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October 13, 2012 [LINK / comment]

Field trip to Augusta Springs

In spite of wet, chilly weather, the Augusta Bird Club field trip I led to Augusta Springs Wetlands Trail last Sunday (October 7) was a big success. Turnout was light (only two other members), but there were plenty of birds. Allen Larner and I checked out the Swoope area on the way out there, and saw large flocks of Canada Geese, some White-crowned Sparrows (first-of-season for me), an immature Bald Eagle, a Kestrel, a Northern Harrier, and several Phoebes.

Arriving at Augusta Springs, we were joined by Buck Kent, and donned our rain jackets as the drizzle got heavier. Walking along the boardwalk / trail, we observed a mixture of newly-arriving winter birds (e.g., Ruby-crowned Kinglets, Yellow-bellied Sapsuckers, Swamp Sparrows, White-throated Sparrows, White-crowned Sparrows, and Dark-eyed Juncos) and late-departing neotropical migrants (e.g., Blue-headed Vireos, Philadelphia Vireo, and Red-eyed Vireo, and Nashville Warbler, Magnolia Warblers, Pine Warbler, Black-throated Green Warblers, and a male Scarlet Tanager). We were extremely busy trying to keep track of everything at one particular hot spot. Phoebes were again numerous, and Towhees and a Pileated Woodpecker made impressionable appearances.

On the return trip to Staunton, Allen and I drove around the Swoope area again. At the Boy Scout Camp we saw Pied-billed Grebes and a group of Lincoln's Sparrows, which provided us with excellent views. On Cattleman's Road southeast of Trimble's Mill we saw a large flock of Brown-headed Cowbirds. In brushy places further north we saw many Palm Warblers, and a few Common Yellowthroats and Yellow-rumped Warblers. At Smith's Pond we saw an adult Bald Eagle perched in a distant tree, and our only Great Blue Heron of the day, but no ducks or shorebirds. While heading back east of Swoope, Allen noticed some big birds in a field near the Middle River. It turns out they were two Northern Harriers, and before long we saw two more flying around, including an adult male "Gray Ghost." It was a dramatic end to a very successful (though wet) day of birding.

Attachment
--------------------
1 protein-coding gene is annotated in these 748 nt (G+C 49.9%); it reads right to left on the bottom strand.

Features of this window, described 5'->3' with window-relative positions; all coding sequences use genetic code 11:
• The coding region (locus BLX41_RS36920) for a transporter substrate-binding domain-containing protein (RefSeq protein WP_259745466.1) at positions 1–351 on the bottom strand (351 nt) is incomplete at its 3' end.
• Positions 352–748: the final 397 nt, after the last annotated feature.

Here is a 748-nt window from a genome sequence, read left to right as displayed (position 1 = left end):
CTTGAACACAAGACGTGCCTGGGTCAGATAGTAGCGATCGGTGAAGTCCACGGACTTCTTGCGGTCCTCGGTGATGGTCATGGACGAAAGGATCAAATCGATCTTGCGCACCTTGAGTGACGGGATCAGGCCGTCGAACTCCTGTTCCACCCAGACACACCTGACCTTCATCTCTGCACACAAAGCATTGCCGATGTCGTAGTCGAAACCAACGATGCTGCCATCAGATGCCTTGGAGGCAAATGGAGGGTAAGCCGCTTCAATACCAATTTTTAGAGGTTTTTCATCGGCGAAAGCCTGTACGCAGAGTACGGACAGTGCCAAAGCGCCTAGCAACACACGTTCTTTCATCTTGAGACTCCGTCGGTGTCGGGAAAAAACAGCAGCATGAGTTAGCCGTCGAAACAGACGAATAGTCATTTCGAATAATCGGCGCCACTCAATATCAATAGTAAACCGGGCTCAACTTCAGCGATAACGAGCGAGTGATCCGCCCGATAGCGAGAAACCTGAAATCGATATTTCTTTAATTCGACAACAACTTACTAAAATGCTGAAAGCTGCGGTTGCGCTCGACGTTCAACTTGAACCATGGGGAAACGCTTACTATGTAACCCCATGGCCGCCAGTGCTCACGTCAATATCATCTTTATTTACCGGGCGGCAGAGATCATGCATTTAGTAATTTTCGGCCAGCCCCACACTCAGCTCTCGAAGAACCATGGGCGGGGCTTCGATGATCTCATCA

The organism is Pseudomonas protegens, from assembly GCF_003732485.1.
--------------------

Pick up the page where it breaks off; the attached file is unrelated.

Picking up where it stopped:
Altogether, we saw 61 species: 45 around Swoope, and 43 at Augusta Springs.

Cape May Warbler

Yet another Cape May Warbler (female or juvenile), this time in our back yard on October 1. They seem to be getting more common in recent years. Roll over to compare to an adult male of that species, which I photographed on September 19.

I also added three photos to the Spiders photo gallery page.

Posted (or last updated or commented upon): 13 Oct 2012, 9: 15 PM

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Blog highlights have been compiled for the years 2010-2012 thus far, and eventually will be compiled for earlier years, back to 2002.


The "home made" blog organization system that I created was instituted on November 1, 2004, followed by several functional enhancements in subsequent years. I make no more than one blog post per day on any one category, so some posts may cover multiple news items or issues. Blog posts appear in the following (reverse alphabetical) order, which may differ from the chronological order in which the posts were originally made:

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